I really need to sit down and write out my testimony that sparked this idea. It’s been in my head for a long time. I’m sure it looks to many observers that I’m merely just “making another blog” but there really is a more inspired purpose. In due time, I promise.
For now, let me provide a bit of an appetizer. It comes following an N.D. Wilson post I read over at Desiring God called “Stories are Soul Food: Don’t Let Your Children Hunger”. In that post, he opines…
Bible-believing Christians frequently have a deep mistrust of fiction. In particular, they have a deep mistrust of, ahem, magic. This is impossible for me to understand…
I guess I had never really considered that distrust, but now that I think about it, yeah, there is a certain degree of that. I can’t even count the number of times that I’ve heard of a story “not being theologically accurate” or “downplaying the Biblical implications” etc. Unfortunately, too many Christians are quick to denounce something that has tremendous potential to glorify God simply because it does not meet with their personal – human – tastes and desires.
Probably the most relevant works during my lifetime are those from the Left Behind series. I read all the tomes in that series after they had all been out for quite some time. I was somewhat appalled at the number of people who offered “medicine faces” of disgust when they found out I was doing so. So quick were they to judge that they ignored the fact that – whether theologically accurate or not – those books impacted the world and – more importantly – God’s kingdom. Do you know how many Christians were saved or restored because of their newly instilled concern for their eternal salvation?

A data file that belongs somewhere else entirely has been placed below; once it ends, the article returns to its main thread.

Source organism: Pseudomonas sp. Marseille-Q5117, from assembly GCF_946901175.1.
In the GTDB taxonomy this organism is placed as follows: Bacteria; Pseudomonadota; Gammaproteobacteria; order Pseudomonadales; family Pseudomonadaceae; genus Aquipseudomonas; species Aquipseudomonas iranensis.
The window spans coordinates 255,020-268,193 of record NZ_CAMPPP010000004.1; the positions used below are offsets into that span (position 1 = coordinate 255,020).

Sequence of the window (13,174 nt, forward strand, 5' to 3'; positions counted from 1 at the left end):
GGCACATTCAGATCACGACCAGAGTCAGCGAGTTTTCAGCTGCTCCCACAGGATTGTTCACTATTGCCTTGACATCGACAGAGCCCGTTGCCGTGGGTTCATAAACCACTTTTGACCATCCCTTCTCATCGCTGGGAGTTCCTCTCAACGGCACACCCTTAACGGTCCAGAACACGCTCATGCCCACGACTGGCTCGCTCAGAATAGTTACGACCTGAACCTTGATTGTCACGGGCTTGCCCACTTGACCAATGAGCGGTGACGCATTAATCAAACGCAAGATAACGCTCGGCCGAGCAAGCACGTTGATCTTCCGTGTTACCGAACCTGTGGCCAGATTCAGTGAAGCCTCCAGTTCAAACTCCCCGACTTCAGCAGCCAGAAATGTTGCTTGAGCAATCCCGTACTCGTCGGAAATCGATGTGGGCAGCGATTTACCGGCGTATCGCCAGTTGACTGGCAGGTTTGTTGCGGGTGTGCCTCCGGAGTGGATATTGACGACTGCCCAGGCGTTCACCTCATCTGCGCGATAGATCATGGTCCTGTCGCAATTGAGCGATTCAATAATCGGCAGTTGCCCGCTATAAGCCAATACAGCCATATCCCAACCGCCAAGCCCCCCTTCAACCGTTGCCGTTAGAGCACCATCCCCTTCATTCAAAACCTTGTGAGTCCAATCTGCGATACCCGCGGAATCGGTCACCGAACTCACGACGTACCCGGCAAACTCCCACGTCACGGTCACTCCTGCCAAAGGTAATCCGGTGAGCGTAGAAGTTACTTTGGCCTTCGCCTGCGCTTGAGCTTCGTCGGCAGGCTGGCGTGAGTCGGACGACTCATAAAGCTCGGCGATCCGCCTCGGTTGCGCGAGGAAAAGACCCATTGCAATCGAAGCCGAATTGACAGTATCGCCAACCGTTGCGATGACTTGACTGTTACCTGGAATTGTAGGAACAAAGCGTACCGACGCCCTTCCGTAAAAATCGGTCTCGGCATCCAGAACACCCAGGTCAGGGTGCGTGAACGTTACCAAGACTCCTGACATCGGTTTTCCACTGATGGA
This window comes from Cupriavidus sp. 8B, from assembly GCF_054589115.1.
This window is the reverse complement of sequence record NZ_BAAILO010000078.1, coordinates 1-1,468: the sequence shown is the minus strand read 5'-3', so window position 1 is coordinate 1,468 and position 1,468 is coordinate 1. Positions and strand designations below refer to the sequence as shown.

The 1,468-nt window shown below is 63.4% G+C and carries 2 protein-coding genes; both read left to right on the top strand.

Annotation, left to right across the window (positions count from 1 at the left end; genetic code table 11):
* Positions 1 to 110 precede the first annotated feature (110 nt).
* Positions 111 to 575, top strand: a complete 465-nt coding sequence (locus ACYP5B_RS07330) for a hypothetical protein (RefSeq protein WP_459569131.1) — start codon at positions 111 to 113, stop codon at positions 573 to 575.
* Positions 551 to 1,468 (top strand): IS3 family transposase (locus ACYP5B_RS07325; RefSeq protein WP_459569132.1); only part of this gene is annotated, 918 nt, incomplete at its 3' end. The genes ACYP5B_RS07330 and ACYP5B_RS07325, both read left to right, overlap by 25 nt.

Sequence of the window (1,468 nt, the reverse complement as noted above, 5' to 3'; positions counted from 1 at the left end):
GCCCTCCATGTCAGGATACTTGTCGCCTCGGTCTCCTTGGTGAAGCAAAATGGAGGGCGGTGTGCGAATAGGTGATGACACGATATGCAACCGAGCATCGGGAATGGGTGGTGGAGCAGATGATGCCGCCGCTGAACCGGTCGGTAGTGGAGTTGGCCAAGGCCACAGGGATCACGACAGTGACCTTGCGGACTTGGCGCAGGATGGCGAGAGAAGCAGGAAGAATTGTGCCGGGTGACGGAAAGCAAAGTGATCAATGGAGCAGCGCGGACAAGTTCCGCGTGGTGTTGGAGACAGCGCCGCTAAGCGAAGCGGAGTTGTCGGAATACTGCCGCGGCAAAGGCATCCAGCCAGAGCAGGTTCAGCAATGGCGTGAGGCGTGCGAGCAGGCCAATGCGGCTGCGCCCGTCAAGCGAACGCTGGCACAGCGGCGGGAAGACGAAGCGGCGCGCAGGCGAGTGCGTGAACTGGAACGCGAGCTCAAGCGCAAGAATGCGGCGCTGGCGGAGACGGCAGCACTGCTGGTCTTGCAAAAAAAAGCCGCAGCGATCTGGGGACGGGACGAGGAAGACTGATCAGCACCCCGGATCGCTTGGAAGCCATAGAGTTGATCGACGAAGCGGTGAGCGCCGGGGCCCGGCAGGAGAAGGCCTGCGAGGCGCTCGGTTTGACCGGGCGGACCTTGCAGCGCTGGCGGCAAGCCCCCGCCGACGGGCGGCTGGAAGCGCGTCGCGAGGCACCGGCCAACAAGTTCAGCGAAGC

Neither do I, but if I were a gambling man, I’d wager that it’s a lot!
I have three beautiful girls who all have their own streaks of imagination and creativity. Do I frown because their two, three and seven-year-old drawings are not Biblically sound? Absolutely not! I encourage them. I use them as springboards for deeper discussion (as deep as you can get with a child anyway). I think Wilson would approve of this tactic, especially when he suggests we should…
Feed your children stories that will keep their eyes wide with wonder when they look out their front windows or wander their yards. Feed them stories of joy and hardship and courage and tragedy and triumph. Give them heroes, real and imagined. Give them a taste for goodness, for truth, for beauty.
Now, if you are wondering if I am posting this simply to go to bat for stories and to harp on those who view with too narrow a scope, perhaps I am. But the more important thing I hope you take away from it is this:
As Wilson asserts, were are more than a “mechanical soulless machine”. Why do we insist on giving “them a list of facts to tick off, like we’re trying to communicate a party platform to new recruits, like they’re nothing but brains ready for programming”?
Stories, when they are well-told and anchored in Light, provide a real sense of Truth and an outlet for application of those facts (the verses we memorize, the creeds we recite, the prayers we offer and the dogmas to which we subscribe). Those stories can turn hearts, move souls and most importantly, win warriors for Christ.